Study Abroad Workshop Recap

Did you miss Financial Flight Plan’s second workshop of the term? This workshop was all about letting students know about their financial aid resources related to a study abroad program. Here is a quick recap to get you caught up.

The first step you have to take is making sure you have submitted a FAFSA for the academic year that you will be studying abroad. I am sure every University of Oregon student has heard of this before, but it is arguably the most important step in the process.

Studying abroad during the summer term? Make sure to submit a Summer Aid Application from our website in addition to having your FAFSA submitted. Without a Summer Aid Application, the financial aid office will not know to put together a financial aid package for you.

Now that you are set to receive your financial aid award package – what can you expect to see on there? During the standard academic year (fall, winter, and spring terms) loans, UO scholarships, and grants can be applied to study abroad program costs.The only things that apply a little different are that the Perkins loan program ends after the 2017-2018 academic year and the UO Tuition Waiver can only be applied to study abroad programs that are billed to the UO student billing account.

UO Work-Study will always be canceled.

If you receive the Pathway Oregon grant you will still be able to apply those funds to the program cost during the regular academic year. Pathway will cover what 15 credits would normally cost for one term at the UO. You will have to find additional funding (loans, scholarships, federal grants, or private loans) if your program costs exceed what Pathway is able to offer.

Studying abroad is not cheap, and due to federal regulations the financial aid office usually cannot fully fund a trip with aid only in the student’s name. If your program costs exceed the current financial aid award here are some alternative options to gather more funding. First, APPLY FOR SCHOLARSHIPS through GEO, your academic departments, and through outside resources. The second option would be to ask your parent borrower if they would like to increase their Parent Plus Loan. If you do not have a parent borrower at the time, your parent can log into studentloans.gov (with their own FSA ID) to apply for the loan – contact the UO financial aid office to determine eligibility. The third option, and the one to be the most careful about, is to pursue a private student loan through a bank or a credit union. Although the UO cannot help in the process of finding a private loan lender, the financial aid office should be who you contact to check on disbursements of the private loan to the student billing account.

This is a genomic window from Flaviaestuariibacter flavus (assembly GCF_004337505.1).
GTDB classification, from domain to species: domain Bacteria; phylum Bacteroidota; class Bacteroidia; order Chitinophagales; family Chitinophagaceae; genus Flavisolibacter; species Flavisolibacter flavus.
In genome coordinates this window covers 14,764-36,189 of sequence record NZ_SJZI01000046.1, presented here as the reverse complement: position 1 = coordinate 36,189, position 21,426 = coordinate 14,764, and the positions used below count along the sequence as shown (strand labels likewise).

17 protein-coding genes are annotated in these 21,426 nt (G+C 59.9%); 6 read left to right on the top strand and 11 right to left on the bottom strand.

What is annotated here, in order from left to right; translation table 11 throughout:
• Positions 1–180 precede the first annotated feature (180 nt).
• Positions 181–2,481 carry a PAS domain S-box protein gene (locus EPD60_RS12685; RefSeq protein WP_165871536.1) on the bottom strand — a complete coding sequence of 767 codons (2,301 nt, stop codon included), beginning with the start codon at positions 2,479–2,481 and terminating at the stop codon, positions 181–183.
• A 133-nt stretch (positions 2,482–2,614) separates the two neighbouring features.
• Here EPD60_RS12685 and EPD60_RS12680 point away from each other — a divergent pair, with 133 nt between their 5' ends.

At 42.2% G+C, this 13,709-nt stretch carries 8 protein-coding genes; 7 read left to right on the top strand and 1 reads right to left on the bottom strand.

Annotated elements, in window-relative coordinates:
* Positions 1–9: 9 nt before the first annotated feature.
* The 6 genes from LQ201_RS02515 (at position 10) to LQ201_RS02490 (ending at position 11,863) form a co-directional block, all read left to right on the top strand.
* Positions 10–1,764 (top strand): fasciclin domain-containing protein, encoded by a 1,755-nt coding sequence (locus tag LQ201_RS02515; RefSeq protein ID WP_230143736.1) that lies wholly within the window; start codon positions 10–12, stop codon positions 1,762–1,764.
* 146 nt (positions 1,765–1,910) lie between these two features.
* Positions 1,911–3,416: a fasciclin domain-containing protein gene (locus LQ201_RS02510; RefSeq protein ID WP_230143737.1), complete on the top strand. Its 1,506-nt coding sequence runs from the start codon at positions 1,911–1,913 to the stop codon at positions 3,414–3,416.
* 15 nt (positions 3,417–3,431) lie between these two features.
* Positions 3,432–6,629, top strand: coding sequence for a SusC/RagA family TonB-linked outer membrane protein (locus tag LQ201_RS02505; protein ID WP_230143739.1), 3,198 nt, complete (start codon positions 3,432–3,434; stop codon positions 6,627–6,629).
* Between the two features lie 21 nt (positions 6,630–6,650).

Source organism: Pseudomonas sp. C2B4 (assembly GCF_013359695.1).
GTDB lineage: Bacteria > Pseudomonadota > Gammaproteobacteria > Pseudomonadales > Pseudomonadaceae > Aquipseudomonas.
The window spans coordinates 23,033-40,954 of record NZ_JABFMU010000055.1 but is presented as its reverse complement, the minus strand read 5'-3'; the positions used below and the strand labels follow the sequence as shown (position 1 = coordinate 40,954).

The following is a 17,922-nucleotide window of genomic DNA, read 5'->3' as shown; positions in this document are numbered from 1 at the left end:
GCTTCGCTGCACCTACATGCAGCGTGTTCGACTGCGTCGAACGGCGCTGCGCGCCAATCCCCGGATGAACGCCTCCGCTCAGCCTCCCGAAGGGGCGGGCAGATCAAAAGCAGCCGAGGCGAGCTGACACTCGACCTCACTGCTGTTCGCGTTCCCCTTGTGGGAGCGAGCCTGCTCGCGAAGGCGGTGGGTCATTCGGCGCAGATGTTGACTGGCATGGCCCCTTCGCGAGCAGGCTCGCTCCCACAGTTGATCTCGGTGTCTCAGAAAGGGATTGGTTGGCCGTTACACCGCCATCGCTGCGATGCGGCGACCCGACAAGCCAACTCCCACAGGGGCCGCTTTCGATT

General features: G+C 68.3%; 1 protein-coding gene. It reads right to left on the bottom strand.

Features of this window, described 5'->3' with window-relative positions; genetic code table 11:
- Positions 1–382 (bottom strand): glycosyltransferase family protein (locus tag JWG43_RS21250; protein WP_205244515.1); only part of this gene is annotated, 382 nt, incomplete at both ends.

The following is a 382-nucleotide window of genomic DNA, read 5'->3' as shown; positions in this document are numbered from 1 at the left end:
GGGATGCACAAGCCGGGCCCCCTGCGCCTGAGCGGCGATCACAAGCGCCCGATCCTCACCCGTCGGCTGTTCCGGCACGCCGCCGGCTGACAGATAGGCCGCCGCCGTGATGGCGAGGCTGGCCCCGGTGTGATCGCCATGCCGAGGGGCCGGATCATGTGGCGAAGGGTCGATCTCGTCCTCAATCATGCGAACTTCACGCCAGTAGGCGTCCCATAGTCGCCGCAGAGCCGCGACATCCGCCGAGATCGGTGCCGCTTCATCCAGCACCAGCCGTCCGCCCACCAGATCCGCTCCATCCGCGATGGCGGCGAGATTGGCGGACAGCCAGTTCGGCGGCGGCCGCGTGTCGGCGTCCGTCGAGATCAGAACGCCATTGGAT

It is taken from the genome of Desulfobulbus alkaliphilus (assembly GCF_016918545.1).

Things to keep in mind:

  • If you’re attending a program that overlaps with two UO terms the UO financial aid office can only disburse aid on the normal UO schedule. This means you will not see your financial aid in your student billing account until after you leave or that you will see two disbursements of aid at different times.
    • Example: leaving in August? You will not receive financial aid until the end of September when the fall term begins in Eugene. Plan ahead.
  • Visit the financial aid office before your trip to make sure you understand how and when your aid is going to get to you.
  • Meet with a representative from GEO early on to discuss program costs and requirements.

With plenty of planning, having conversations with financial aid and GEO representatives, and realistic standards about your study abroad adventure you will be prepared to go! If you need any questions answered, instead of waiting to see if it gets answered, go to one of your advisors! So many problems that arise while studying abroad can be solved before you leave – as long as there is communication. Safe travels!

 

Written by: Karalyn Arnett